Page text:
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A Closer Look: Is redevelopment a panacea or pitfall?

If ever there were a good time to pay attention to city government, this is it.

The South Lake Tahoe City Council is pondering a plan that could possibly involve 1,860 acres of land and create millions of dollars of debt. But if all went smoothly, the plan has the potential to pay for long-sought improvements at the “Y” and elsewhere in town – including storm drains, street repairs, refurbished homes and businesses, and affordable housing.

The proposal is to create a new redevelopment area in town, separate from the existing redevelopment area at the state line. The area being looked at is a lopsided-barbell shape, with the larger of the two ends at the “Y,” a skinny connecting segment running along Highway 50, and the smaller end of the barbell in the Bijou neighborhood. The Lake Tahoe Airport is included at the west end of the area.



In addition to deciding whether there should be a new redevelopment zone, the city council also will decide whether that zone should include all or just parts of the “barbell” area.

Already, skeptics are raising red flags about the proposal. Their concerns are wide-ranging. One worry centers on the wisdom of taking on more public debt, especially during an economic downturn.



A city-created redevelopment agency would borrow money to fund the improvements. The loan would be repaid, at least in part, by the increasing property-tax revenues expected to flow in as improvements are made and property values increase. Under redevelopment, the agency is allowed to keep most of the increase in property-tax revenue, the so-called “tax increment.”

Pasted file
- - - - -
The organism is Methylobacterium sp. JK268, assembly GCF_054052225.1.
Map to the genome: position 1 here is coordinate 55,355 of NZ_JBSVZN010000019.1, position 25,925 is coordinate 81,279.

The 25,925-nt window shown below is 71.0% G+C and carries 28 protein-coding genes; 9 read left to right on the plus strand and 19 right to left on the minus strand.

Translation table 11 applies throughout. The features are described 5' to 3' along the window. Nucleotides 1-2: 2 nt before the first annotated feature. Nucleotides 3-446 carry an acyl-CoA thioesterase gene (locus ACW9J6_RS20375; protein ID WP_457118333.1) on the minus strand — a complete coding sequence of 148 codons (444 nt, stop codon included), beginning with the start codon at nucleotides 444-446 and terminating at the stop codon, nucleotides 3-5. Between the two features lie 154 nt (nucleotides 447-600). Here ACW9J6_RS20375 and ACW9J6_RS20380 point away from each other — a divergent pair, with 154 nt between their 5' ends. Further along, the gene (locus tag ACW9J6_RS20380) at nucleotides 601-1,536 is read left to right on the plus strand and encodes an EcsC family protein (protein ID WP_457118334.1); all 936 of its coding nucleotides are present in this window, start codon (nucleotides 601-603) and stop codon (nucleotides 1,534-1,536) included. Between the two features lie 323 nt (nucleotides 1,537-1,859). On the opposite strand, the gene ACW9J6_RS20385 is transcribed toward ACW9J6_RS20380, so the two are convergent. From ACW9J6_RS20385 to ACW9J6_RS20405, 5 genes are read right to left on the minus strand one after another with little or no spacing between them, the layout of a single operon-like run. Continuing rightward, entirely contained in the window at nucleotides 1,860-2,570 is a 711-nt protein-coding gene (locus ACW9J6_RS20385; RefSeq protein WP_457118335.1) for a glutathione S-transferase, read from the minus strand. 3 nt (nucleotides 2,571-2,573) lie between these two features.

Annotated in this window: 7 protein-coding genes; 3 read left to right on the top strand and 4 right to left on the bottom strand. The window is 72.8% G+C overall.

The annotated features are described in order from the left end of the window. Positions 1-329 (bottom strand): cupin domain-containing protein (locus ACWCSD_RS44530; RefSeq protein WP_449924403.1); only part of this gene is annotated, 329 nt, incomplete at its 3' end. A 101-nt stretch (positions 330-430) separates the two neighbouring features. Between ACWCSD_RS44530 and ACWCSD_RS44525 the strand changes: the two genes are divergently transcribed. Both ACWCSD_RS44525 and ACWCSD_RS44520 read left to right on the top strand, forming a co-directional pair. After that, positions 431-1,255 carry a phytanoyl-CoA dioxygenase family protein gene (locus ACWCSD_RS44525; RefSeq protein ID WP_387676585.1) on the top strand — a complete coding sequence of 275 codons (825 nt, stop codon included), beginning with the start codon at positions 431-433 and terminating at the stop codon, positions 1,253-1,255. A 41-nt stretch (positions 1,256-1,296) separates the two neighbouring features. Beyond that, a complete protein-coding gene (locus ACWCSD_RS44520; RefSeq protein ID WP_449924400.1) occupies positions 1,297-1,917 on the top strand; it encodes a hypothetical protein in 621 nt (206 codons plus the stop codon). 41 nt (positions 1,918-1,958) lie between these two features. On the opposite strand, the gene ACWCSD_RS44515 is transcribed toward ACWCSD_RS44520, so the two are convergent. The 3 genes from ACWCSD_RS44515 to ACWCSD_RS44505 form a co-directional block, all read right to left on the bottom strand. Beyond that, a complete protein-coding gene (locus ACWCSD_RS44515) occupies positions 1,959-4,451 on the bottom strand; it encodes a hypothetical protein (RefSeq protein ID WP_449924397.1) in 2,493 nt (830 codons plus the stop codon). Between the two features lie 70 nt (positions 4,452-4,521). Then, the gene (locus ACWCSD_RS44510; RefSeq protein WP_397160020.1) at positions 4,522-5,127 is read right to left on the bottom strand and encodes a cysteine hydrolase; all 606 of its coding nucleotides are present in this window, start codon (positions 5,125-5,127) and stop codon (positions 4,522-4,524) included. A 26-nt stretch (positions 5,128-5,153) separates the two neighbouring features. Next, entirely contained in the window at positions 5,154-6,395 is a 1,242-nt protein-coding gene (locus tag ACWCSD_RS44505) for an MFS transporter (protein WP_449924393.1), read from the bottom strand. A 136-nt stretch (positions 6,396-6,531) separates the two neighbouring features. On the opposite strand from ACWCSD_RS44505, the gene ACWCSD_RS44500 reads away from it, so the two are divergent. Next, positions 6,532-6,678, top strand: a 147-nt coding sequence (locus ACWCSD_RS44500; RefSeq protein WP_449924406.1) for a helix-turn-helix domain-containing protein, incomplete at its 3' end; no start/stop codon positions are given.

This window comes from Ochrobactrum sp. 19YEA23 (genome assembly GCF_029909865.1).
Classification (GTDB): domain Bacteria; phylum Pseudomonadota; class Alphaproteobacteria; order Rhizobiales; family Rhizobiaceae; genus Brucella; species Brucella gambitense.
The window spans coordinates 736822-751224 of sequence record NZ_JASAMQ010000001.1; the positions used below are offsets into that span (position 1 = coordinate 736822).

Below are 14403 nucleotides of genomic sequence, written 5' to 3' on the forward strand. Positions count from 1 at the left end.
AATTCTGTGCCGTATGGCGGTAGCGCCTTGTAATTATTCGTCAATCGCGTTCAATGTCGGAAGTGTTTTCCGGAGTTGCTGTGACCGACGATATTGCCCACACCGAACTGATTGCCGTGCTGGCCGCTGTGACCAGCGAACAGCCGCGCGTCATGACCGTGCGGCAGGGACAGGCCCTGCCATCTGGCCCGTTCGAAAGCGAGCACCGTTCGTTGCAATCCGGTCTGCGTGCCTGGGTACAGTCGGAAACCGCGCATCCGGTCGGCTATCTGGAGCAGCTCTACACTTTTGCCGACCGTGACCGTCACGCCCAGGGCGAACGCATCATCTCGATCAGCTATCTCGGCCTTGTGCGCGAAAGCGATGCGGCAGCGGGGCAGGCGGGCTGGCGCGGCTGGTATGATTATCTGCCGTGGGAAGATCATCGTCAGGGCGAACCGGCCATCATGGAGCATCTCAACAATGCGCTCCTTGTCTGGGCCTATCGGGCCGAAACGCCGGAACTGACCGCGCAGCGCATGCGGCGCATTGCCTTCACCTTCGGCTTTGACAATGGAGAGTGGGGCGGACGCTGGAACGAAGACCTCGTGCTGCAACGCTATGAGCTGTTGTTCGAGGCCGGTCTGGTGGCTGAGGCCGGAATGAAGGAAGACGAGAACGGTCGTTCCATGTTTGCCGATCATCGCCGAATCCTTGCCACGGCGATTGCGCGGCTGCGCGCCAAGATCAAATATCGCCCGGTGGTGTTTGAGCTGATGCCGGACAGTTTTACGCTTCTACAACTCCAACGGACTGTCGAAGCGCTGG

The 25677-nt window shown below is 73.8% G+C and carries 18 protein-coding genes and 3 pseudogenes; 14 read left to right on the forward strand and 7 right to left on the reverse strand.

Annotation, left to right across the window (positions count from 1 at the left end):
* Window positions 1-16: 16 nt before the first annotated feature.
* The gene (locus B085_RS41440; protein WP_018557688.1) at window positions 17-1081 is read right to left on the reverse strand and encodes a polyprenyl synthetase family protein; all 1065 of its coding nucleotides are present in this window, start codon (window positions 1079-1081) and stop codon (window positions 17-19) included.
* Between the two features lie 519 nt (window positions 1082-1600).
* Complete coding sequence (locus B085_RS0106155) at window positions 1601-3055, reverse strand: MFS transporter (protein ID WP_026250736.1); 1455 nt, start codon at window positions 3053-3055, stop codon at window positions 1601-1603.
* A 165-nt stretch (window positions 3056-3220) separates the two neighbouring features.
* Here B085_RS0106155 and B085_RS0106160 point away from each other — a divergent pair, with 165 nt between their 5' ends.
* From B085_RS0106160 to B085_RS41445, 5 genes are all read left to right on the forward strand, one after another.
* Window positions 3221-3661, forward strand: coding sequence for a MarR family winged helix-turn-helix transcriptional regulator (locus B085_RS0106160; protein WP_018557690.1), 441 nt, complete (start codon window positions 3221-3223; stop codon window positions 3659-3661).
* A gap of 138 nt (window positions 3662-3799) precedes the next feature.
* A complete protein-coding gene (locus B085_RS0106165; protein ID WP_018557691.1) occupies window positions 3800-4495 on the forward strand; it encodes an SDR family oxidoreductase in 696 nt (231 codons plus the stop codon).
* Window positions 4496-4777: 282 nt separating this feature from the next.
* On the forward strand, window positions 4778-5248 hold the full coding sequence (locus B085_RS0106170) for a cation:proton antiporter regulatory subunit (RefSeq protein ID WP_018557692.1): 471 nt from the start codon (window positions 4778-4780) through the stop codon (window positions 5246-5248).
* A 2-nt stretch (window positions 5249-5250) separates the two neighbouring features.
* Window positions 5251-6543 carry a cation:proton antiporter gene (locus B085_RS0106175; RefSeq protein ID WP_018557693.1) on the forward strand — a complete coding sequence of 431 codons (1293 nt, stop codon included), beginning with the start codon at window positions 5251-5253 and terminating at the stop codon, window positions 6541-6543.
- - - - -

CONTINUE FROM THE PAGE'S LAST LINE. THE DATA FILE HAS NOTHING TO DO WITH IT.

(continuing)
In fact, a redevelopment agency is required to take on debt in order to collect the tax increment. A “statement of indebtedness” is prepared that shows the state that the tax-increment money is being spent appropriately, according to information on the city’s Web site (see http://www.cityofslt.us/redevelopment-housing/).

“Debts of the agency are not debts of the city,” the Web site document further states. That leaves unanswered one of many important questions about redevelopment: Who would be responsible, and what would the consequences be, if the redevelopment agency defaulted on a loan?

Another concern, which has been voiced by John Runnels of the Citizens Alliance for Responsible Government, is that the ulterior motive for redevelopment is to bring in a deep-pockets, out-of-town developer who would fill the “Y” area with chain stores and restaurants sporting a cookie-cutter, Alpine motif.

At least one city official contends there is no conspiracy afoot.

“This isn’t big brother,” Mayor Mike Weber said this week. “It’s not sinister.”

Weber said the proposed new redevelopment area has too many parcels under different ownership to attract a large-scale developer. The council already has promised not to seize residential property through eminent domain and may make the same commitment for business properties.

Weber said that, although he hasn’t made a final decision on the proposal yet, he sees its potential to help out individual business owners looking to improve their properties.

Those are just two of the questions surrounding the redevelopment proposal. Perhaps the most important question is: What other options might be available for funding the improvements the public wants – especially alternatives that would involve less indebtedness? And if the city does move forward with the new redevelopment area, can safeguards be included to prevent the corporate takeover of town that some fear?

If this fascinating discussion has put you in the mood to learn more, you’re in luck. On Friday, the city is hosting two public workshops about the redevelopment proposal. The first session starts at 2 p.m.; the second at 6 p.m. Both are in city council chambers at the Lake Tahoe Airport.

– Elaine Goodman is city editor of the Tahoe Daily Tribune. She can be reached at (530) 542-8006 or egoodman@tahoedailytribune.com.


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